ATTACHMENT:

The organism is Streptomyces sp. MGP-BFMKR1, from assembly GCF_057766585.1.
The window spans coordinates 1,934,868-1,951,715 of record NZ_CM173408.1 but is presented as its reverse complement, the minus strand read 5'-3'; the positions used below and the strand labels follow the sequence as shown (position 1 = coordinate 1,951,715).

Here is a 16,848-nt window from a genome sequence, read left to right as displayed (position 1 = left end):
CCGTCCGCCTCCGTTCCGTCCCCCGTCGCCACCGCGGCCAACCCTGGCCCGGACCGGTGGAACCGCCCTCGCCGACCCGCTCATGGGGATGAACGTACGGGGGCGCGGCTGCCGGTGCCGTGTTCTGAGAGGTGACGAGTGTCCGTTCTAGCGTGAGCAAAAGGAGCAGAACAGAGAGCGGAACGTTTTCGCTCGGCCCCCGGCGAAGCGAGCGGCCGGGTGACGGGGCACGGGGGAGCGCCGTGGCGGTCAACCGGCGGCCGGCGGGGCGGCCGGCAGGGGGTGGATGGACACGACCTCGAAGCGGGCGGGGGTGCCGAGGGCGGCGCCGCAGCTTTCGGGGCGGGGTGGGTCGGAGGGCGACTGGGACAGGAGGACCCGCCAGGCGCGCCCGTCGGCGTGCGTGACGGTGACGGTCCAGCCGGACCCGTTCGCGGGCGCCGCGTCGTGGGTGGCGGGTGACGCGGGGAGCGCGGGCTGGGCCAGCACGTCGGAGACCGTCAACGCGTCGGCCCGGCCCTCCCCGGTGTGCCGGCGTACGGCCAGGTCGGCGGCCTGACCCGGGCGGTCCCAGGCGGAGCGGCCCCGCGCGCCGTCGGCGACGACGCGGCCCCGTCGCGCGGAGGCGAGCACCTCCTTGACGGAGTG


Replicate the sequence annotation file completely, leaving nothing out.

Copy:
The organism is Streptomyces sp. MGP-BFMKR1, from assembly GCF_057766585.1.
The window spans coordinates 1,934,868-1,951,715 of record NZ_CM173408.1 but is presented as its reverse complement, the minus strand read 5'-3'; the positions used below and the strand labels follow the sequence as shown (position 1 = coordinate 1,951,715).

Here is a 16,848-nt window from a genome sequence, read left to right as displayed (position 1 = left end):
CCGTCCGCCTCCGTTCCGTCCCCCGTCGCCACCGCGGCCAACCCTGGCCCGGACCGGTGGAACCGCCCTCGCCGACCCGCTCATGGGGATGAACGTACGGGGGCGCGGCTGCCGGTGCCGTGTTCTGAGAGGTGACGAGTGTCCGTTCTAGCGTGAGCAAAAGGAGCAGAACAGAGAGCGGAACGTTTTCGCTCGGCCCCCGGCGAAGCGAGCGGCCGGGTGACGGGGCACGGGGGAGCGCCGTGGCGGTCAACCGGCGGCCGGCGGGGCGGCCGGCAGGGGGTGGATGGACACGACCTCGAAGCGGGCGGGGGTGCCGAGGGCGGCGCCGCAGCTTTCGGGGCGGGGTGGGTCGGAGGGCGACTGGGACAGGAGGACCCGCCAGGCGCGCCCGTCGGCGTGCGTGACGGTGACGGTCCAGCCGGACCCGTTCGCGGGCGCCGCGTCGTGGGTGGCGGGTGACGCGGGGAGCGCGGGCTGGGCCAGCACGTCGGAGACCGTCAACGCGTCGGCCCGGCCCTCCCCGGTGTGCCGGCGTACGGCCAGGTCGGCGGCCTGACCCGGGCGGTCCCAGGCGGAGCGGCCCCGCGCGCCGTCGGCGACGACGCGGCCCCGTCGCGCGGAGGCGAGCACCTCCTTGACGGAGTG